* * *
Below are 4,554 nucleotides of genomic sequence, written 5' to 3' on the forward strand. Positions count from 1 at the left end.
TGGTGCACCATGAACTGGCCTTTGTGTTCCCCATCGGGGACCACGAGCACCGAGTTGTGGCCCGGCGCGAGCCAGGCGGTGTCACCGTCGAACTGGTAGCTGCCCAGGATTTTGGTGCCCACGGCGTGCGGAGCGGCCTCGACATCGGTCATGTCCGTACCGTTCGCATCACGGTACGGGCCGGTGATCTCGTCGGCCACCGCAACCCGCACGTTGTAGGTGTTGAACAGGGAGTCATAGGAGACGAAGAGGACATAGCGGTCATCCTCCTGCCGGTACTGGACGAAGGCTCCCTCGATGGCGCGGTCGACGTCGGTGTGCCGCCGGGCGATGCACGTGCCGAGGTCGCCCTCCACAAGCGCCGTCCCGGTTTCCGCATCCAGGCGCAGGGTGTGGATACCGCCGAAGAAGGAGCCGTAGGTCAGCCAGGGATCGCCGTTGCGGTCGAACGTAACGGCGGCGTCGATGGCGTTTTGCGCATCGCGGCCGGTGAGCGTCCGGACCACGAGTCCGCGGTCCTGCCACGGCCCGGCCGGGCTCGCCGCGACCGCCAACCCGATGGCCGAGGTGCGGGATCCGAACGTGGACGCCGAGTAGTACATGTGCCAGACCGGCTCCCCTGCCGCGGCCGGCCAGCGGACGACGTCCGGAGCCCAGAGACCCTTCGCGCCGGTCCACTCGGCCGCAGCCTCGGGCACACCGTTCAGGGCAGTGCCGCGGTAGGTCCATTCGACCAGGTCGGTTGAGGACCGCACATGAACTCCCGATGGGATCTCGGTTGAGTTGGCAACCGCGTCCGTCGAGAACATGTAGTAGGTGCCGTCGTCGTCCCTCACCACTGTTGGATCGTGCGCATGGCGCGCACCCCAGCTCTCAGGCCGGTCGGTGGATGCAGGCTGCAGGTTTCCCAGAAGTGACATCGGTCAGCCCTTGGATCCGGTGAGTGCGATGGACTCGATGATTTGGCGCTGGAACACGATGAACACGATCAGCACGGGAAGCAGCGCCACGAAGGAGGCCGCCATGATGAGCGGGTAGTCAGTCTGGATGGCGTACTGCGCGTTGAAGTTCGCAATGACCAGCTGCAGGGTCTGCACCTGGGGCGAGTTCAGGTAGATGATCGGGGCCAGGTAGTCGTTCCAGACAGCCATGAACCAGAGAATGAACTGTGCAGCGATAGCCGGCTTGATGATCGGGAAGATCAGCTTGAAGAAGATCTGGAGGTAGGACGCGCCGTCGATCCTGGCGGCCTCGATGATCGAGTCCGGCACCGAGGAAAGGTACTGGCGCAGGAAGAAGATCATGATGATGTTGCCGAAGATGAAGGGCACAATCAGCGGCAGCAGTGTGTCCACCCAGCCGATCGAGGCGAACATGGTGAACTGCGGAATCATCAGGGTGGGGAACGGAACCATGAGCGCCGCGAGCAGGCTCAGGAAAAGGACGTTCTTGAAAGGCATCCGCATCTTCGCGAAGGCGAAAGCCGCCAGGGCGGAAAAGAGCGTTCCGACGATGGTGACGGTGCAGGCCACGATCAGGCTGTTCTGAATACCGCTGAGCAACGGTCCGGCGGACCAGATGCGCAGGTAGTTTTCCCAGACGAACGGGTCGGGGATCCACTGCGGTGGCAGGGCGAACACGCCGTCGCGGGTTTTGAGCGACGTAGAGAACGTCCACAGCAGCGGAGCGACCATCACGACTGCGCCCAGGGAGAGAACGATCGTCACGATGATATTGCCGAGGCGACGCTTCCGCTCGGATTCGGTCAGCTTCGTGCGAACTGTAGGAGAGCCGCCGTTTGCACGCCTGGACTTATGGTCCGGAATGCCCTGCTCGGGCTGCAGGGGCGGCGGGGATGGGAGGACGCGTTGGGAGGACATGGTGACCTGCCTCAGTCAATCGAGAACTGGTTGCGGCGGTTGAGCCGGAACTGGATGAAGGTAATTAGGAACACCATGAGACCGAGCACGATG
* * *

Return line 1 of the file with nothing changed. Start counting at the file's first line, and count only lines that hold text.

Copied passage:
Below are 4,554 nucleotides of genomic sequence, written 5' to 3' on the forward strand. Positions count from 1 at the left end.